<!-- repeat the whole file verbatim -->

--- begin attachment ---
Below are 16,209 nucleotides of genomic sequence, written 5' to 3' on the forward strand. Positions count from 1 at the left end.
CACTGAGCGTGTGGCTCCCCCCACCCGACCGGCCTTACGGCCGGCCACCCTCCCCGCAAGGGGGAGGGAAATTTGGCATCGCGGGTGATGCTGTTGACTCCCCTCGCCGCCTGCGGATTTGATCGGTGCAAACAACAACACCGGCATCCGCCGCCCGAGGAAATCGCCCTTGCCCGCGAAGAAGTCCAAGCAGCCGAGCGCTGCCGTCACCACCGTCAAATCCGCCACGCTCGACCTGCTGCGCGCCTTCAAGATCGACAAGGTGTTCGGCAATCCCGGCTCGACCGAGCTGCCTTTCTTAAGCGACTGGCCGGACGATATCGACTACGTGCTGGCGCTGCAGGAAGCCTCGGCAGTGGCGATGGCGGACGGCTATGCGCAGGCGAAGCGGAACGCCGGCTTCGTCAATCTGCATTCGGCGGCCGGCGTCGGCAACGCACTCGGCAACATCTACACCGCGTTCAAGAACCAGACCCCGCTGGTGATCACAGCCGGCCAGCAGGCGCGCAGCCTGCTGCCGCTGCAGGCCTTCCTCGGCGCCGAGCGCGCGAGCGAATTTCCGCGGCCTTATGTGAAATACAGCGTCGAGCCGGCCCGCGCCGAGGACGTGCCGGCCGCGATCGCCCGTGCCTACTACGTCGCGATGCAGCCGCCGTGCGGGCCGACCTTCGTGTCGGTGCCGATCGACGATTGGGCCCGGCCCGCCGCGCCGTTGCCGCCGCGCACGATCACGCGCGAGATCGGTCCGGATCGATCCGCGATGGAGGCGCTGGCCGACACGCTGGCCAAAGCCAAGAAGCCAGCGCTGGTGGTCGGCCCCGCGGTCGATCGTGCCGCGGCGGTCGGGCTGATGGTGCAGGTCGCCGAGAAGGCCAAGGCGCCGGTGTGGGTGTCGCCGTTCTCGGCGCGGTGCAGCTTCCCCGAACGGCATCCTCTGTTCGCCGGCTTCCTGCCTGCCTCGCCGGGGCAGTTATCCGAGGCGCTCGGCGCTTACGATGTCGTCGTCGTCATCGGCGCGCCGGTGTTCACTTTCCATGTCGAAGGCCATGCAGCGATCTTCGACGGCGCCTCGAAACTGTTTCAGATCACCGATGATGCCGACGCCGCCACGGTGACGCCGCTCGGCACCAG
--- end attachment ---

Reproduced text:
Below are 16,209 nucleotides of genomic sequence, written 5' to 3' on the forward strand. Positions count from 1 at the left end.
CACTGAGCGTGTGGCTCCCCCCACCCGACCGGCCTTACGGCCGGCCACCCTCCCCGCAAGGGGGAGGGAAATTTGGCATCGCGGGTGATGCTGTTGACTCCCCTCGCCGCCTGCGGATTTGATCGGTGCAAACAACAACACCGGCATCCGCCGCCCGAGGAAATCGCCCTTGCCCGCGAAGAAGTCCAAGCAGCCGAGCGCTGCCGTCACCACCGTCAAATCCGCCACGCTCGACCTGCTGCGCGCCTTCAAGATCGACAAGGTGTTCGGCAATCCCGGCTCGACCGAGCTGCCTTTCTTAAGCGACTGGCCGGACGATATCGACTACGTGCTGGCGCTGCAGGAAGCCTCGGCAGTGGCGATGGCGGACGGCTATGCGCAGGCGAAGCGGAACGCCGGCTTCGTCAATCTGCATTCGGCGGCCGGCGTCGGCAACGCACTCGGCAACATCTACACCGCGTTCAAGAACCAGACCCCGCTGGTGATCACAGCCGGCCAGCAGGCGCGCAGCCTGCTGCCGCTGCAGGCCTTCCTCGGCGCCGAGCGCGCGAGCGAATTTCCGCGGCCTTATGTGAAATACAGCGTCGAGCCGGCCCGCGCCGAGGACGTGCCGGCCGCGATCGCCCGTGCCTACTACGTCGCGATGCAGCCGCCGTGCGGGCCGACCTTCGTGTCGGTGCCGATCGACGATTGGGCCCGGCCCGCCGCGCCGTTGCCGCCGCGCACGATCACGCGCGAGATCGGTCCGGATCGATCCGCGATGGAGGCGCTGGCCGACACGCTGGCCAAAGCCAAGAAGCCAGCGCTGGTGGTCGGCCCCGCGGTCGATCGTGCCGCGGCGGTCGGGCTGATGGTGCAGGTCGCCGAGAAGGCCAAGGCGCCGGTGTGGGTGTCGCCGTTCTCGGCGCGGTGCAGCTTCCCCGAACGGCATCCTCTGTTCGCCGGCTTCCTGCCTGCCTCGCCGGGGCAGTTATCCGAGGCGCTCGGCGCTTACGATGTCGTCGTCGTCATCGGCGCGCCGGTGTTCACTTTCCATGTCGAAGGCCATGCAGCGATCTTCGACGGCGCCTCGAAACTGTTTCAGATCACCGATGATGCCGACGCCGCCACGGTGACGCCGCTCGGCACCAG